Homeschool Legal Defense Association (HSLDA) Weighs In

We submitted a request with questions after my last post to you all. They called my husband very promptly, excellent customer service. The big question on my mind was can ESA contract families continue to get HSLDA protection. I’m not willing to give that up.

The answer is that you can continue to be HSLDA members with ESA contract status. The only thing is they won’t get involved with arguments over what is a qualified purchase. They said, “That’s between you and the state.” So if you buy curriculum and they say, “No, that’s not a qualified purchase,” well you are on your own- HSLDA is not going to go to court for you over that. But if you receive a negligence complaint from a nosy neighbor and CPS shows up—pick up the phone and call HSLDA—that is what they are for. Or if you try to enroll at a community college and they deny you because you are a homeschooler, call HSLDA. They fight these battles and win big all over the country. They’ve been doing this since the 80’s and I recommend that every homeschooler become a member. Even if you never use them you are contributing to the fight.

This is their most recent update email they sent out a couple days ago:

New ESA Expansion Rightly Leaves Homeschoolers Untouched

Dear Arizona Members and Friends:

On June 24, 2002, the Arizona legislature passed House Bill 2853, significantly expanding the eligibility of Arizona students for the Arizona Empowerment Scholarship Account (AZ ESA).

This bill has been touted, among other things, as giving every family in Arizona up to $7,000 per child to attend a school of their choice.

You might be asking yourself: Is this good for homeschooling? Does it affect my right to homeschool my children? Do I qualify? Should I even participate?

The decision to participate is each parent’s to make, but there are some important considerations that may impact your choice.

Please note that this article is not an exhaustive treatment of AZ ESA requirements, eligibility, or other details of the program. Arizona Families for Home Education has also provided a great article on the recent bill.

First, H.B. 2853 simply expands an existing law. The AZ ESA has been in existence for some time and provides public funds for qualified students who fall within specific criteria to use on education. H.B. 2853 would expand the eligibility for an AZ ESA to any student in grades K-12; those public funds would be used in a qualified school. What constitutes a qualified school is defined in the statute.

It does not. To lawfully homeschool in Arizona, parents (or other lawful custodian) must file an affidavit of intent to homeschool. H.B. 2853 does not change this in any way, nor does it change the definition of homeschool, which means “a nonpublic school conducted primarily by the parent, guardian or other person who has custody of the child or nonpublic instruction provided in the child’s home.” You can still lawfully homeschool in Arizona just as you could before.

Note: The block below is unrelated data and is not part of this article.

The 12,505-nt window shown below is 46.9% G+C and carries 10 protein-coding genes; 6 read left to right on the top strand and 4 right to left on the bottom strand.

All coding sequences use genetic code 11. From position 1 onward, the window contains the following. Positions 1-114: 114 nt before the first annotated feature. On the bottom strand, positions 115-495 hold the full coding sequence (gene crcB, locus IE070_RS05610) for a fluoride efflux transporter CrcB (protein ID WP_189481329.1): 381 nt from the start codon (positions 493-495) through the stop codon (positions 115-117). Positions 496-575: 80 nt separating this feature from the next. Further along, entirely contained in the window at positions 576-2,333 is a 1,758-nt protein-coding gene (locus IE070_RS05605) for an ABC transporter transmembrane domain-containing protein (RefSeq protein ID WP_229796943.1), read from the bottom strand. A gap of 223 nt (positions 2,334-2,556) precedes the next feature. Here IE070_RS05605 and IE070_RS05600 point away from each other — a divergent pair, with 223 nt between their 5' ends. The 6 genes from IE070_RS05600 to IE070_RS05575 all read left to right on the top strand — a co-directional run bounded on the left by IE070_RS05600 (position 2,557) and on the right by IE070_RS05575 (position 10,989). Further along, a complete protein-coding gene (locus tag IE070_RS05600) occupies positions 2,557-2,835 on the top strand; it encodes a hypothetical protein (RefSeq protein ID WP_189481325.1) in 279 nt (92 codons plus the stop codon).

The short answer is no. Significantly, the statute requires that parents, in enrolling their children in an AZ ESA, must sign an agreement, among other things, to “not file an affidavit of intent to homeschool” (emphasis added).

In other words, if you file an affidavit of intent to homeschool (mentioned above) then you cannot enroll your child in an AZ ESA. The two are mutually exclusive. To make it even clearer, the legislature defines “educated pursuant to an [AZ ESA]” as a child whose parent has signed the AZ ESA contract.

Thus, a parent cannot sign both the AZ ESA agreement and the affidavit of intent to homeschool. This was the law before H.B. 2853 expanded AZ ESA eligibility and it will remain the law if and when the bill is signed by the governor.

While HSLDA is a firm supporter of a parent’s right to direct their children’s education, HSLDA opposes public funding of private home education. As our organization has publicly stated already, “the struggle for homeschool freedom has been one of rolling back needless government intrusion, not one of seeking government help.”

We believe that legislation like this recent AZ ESA expansion bill poses risks to the homeschooling community, risks that HSLDA and others have long fought to guard against. The AZ ESA is similar to other publicly funded education savings accounts—accounts that provide public funds to eligible students to be used by parents for qualified expenses.

While these programs often provide more freedom than sending your child to public school where nearly all of the educational choices for your child are made by others, HSLDA stands for the freedom of parents to choose how they educate their child without governmental restrictions.

Using public funds necessitates government oversight and regulation that is not present when educating your children privately at home under the Arizona homeschool affidavit. For that reason, HSLDA cautions against enrolling in the AZ ESA.

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